Members of Calgary city council heard Monday that a number of possible scenarios for further budget cuts will be presented to them on Nov. 10.
“It’s going to be a combination of across the board as well as if we don’t do across the board, it will be based on what we’re hearing from Calgarians and what they value and what can we do differently,” city manager David Duckworth said on Monday as he was presenting his vision in moving Calgary forward.
He was appointed to the position in early August, replacing Jeff Fielding who left to take a job in Toronto.
City council already approved $60 million in cuts to this year’s budget in July, and has asked administration to come back with three possible scenarios for next month’s budget adjustments.
Those include a three per cent property tax hike, a 1.5 per cent increase and a budget with no tax increase for 2020.
“Cutting services is so difficult because it doesn’t matter what council picks as the cut, or administration, we seem to always get it wrong is my experience in B.C.,” said Duckworth, who previously worked with municipal governments in B.C.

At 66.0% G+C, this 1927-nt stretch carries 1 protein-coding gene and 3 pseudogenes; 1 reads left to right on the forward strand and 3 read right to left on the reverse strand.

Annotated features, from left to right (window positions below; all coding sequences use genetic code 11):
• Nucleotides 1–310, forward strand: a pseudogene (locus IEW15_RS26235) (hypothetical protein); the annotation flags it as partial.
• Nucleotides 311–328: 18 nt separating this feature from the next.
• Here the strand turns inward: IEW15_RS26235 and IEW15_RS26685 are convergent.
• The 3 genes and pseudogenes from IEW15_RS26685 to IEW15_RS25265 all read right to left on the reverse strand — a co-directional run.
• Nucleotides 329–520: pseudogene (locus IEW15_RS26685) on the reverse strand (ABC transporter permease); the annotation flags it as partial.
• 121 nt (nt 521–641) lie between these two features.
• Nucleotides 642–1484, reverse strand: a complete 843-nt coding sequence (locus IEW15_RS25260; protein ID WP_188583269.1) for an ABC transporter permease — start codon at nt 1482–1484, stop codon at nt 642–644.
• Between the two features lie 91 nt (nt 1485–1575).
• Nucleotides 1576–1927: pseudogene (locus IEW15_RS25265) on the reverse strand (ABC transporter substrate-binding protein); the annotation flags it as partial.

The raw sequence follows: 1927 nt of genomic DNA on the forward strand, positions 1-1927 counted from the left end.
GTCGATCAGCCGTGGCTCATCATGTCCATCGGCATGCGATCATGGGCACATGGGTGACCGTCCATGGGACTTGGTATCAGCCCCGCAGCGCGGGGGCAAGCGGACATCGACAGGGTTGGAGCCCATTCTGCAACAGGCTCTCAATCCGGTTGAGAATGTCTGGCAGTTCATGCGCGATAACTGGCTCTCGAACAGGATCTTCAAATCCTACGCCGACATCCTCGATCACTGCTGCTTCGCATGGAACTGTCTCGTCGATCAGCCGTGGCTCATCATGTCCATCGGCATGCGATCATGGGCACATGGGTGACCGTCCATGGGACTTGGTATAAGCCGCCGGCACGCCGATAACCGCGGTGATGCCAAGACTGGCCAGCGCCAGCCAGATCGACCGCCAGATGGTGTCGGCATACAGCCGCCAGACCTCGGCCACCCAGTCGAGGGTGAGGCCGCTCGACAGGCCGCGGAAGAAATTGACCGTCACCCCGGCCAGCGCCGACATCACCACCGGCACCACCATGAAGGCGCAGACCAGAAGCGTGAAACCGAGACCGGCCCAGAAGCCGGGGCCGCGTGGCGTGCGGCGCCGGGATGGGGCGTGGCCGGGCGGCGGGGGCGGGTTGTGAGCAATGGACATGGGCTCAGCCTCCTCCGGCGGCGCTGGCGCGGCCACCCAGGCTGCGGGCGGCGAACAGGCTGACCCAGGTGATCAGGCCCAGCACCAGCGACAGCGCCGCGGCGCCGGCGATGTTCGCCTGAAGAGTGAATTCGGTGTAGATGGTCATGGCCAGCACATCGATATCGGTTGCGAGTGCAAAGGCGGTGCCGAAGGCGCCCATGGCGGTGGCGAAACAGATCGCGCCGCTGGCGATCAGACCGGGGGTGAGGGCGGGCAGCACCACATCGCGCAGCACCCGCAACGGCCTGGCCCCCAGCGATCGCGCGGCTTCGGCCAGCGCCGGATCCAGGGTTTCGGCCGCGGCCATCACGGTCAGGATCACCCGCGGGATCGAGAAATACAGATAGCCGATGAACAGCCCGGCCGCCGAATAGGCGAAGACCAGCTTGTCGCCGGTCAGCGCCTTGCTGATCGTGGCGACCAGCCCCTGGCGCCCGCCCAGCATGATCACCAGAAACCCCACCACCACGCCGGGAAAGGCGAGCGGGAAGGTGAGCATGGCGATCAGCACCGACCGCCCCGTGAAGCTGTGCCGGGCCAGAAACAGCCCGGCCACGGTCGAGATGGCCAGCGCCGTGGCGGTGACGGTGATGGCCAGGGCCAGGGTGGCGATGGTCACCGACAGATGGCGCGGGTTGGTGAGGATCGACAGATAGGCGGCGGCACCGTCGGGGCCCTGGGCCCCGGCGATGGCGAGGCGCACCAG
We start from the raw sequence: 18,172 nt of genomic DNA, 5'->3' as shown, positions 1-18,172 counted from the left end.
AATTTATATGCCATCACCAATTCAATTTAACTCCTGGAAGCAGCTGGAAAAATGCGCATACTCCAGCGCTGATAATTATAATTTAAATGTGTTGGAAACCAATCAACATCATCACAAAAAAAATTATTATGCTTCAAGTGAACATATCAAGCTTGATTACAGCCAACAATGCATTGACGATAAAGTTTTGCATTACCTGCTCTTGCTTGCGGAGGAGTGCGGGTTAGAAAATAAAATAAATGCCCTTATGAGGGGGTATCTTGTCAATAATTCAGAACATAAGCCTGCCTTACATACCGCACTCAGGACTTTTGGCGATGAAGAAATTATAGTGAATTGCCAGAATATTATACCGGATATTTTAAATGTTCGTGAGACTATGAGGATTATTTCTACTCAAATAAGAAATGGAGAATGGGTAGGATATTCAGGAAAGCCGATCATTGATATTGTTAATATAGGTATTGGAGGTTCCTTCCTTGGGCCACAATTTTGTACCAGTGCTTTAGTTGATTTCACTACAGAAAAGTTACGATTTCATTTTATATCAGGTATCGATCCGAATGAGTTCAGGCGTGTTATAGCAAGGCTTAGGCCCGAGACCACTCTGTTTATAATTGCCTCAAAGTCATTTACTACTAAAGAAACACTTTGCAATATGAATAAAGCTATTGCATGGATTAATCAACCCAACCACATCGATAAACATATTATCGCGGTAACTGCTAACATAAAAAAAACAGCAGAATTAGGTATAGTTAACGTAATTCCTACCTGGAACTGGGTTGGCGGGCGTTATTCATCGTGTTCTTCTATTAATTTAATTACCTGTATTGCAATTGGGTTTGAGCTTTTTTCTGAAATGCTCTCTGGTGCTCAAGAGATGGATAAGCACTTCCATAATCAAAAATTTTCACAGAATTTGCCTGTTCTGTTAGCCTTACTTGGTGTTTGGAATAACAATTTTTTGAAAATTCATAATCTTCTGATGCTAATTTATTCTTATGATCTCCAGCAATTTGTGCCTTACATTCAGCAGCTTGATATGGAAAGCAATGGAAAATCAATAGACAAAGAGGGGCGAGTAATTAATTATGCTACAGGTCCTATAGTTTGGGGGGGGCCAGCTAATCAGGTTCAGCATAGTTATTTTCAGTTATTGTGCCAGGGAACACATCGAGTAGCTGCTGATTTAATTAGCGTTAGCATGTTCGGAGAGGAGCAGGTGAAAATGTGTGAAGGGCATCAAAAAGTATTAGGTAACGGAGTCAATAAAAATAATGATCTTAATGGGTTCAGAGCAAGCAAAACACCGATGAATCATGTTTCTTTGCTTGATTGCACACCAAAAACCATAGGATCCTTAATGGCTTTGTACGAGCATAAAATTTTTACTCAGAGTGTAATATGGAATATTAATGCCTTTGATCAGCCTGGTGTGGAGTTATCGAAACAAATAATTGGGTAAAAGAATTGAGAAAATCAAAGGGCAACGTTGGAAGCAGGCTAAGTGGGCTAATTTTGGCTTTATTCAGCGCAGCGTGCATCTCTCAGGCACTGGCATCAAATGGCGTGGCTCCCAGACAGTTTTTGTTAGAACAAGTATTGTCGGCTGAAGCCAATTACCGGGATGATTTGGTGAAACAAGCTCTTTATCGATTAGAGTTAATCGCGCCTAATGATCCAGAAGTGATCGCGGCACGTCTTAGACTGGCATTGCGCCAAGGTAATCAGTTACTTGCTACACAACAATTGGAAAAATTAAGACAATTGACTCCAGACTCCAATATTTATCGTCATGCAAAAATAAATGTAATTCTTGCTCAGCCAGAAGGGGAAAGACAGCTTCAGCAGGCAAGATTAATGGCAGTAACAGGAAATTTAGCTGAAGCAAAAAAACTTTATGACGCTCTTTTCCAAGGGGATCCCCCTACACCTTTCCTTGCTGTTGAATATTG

He said the cuts in July helped administration start thinking in a different way, but he also had a warning for council.
“It can’t continue year after year after year, because it will start to erode the services that are respected and demanded by Calgarians,” he said.
The new city manager is also calling for better communication between the city and Calgarians and members of council, and said administration shouldn’t be afraid to set the record straight if politicians put out incorrect information.
“When misinformation is out there, I will ensure we will contact you to let you know that we will be setting the record straight and we need to tell our story,” Duckworth said.
Mayor Naheed Nenshi said he was pleased to hear the vision presented by Duckworth.
“I think it’s a beautiful articulation of how we need to think and communicate and move forward slightly differently,” he said. “We’re doing a lot of great things and I think that we have allowed a vacuum of communication to kind of overwhelm that.”
Duckworth is promising quarterly performance reports to council to track how well he’s meeting his goals.
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